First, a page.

5. ^ Linnaeus, Carl (1758). Systema Naturae per regna tria naturae, secundum classes, ordines, genera, species, cum characteribus, differentiis, synonymis, locis (in Latin). Vol. 1 (10th ed.). Holmiae (Stockholm): Laurentii Salvii. p. 135.
  6. ^ Linnaeus, Carl (1758). Systema Naturae per regna tria naturae, secundum classes, ordines, genera, species, cum characteribus, differentiis, synonymis, locis (in Latin). Vol. 1 (10th ed.). Holmiae (Stockholm): Laurentii Salvii. p. 132.
  7. ^ Allen, J.A. (1904). "The case of Megalestris vs. Catharacta". The Auk. 21 (3): 345–348 [346, Footnote 1]. doi:10.2307/4070197. hdl:2027/hvd.32044107327124. JSTOR 4070197.
  8. ^ Forster, Johann Reinhold (1780). "Historia Aptenodytae. Generis Avium orbi Australi proprii". Commentationes Societatis Regiae Scientiarum Gottingensis (in Latin). 3: 121–148 [133, 135]. Although the volume is dated 1780, the article was not published until 1781.
  9. ^ Vieillot, Louis Jean Pierre (1816). Analyse d'une Nouvelle Ornithologie Élémentaire (in French). Paris: Deterville/self. pp. 67, 70. The genus name is misspelled as Endyptes on page 67.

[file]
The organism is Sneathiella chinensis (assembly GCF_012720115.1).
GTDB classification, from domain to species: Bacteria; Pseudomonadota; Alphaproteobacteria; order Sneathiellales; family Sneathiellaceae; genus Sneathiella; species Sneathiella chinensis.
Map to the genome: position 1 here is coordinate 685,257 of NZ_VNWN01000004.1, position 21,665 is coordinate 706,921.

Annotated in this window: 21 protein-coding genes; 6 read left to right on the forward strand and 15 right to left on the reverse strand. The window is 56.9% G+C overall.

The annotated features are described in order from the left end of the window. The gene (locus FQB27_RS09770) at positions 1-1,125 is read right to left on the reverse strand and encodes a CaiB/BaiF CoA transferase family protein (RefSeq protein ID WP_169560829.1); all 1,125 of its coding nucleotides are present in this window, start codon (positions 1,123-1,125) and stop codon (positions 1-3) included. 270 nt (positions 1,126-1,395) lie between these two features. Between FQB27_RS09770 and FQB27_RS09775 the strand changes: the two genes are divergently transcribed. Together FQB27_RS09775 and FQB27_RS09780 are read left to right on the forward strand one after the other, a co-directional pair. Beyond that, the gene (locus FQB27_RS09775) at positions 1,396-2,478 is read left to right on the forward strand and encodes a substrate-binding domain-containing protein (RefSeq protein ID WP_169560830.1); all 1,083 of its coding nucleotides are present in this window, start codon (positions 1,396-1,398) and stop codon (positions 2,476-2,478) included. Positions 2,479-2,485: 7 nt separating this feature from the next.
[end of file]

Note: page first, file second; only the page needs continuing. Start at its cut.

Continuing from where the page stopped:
10. ^ a b Gill, Frank; Donsker, David; Rasmussen, Pamela, eds. (July 2021). "Kagu, Sunbittern, tropicbirds, loons, penguins". IOC World Bird List Version 11.2. International Ornithologists' Union. Retrieved November 1, 2021.
  11. ^ Jobling, James A. (2010). The Helm Dictionary of Scientific Bird Names. London: Christopher Helm. pp. 152, 105. ISBN 978-1-4081-2501-4.
  12. ^ Woehler, E. J.; Gilbert, C. A. (1990). "Hybrid Rockhopper-Macaroni Penguins, interbreeding and mixed-species pairs at Heard and Marion Islands". Emu. 90 (3): 198–210. doi:10.1071/MU9900198.
  13. ^ a b c d e Trewby, Mary (2002). Antarctica: an encyclopedia from Abbot Ice Shelf to Zooplankton. Auckland, New Zealand: Firefly Books. p. 152. ISBN 978-1-55297-590-9.
  14. ^ "Animals at Drusillas Zoological Park - Best Small UK Zoo for Kids". Retrieved February 18, 2023.
  15. ^ a b BirdLife International (2008). [2008 IUCN Redlist status changes]. Retrieved May 23, 2008.
  16. ^ Glenday, Craig (ed.) (2008). Guinness World Records 2008. Guinness Media, Inc. ISBN 1-904994-19-9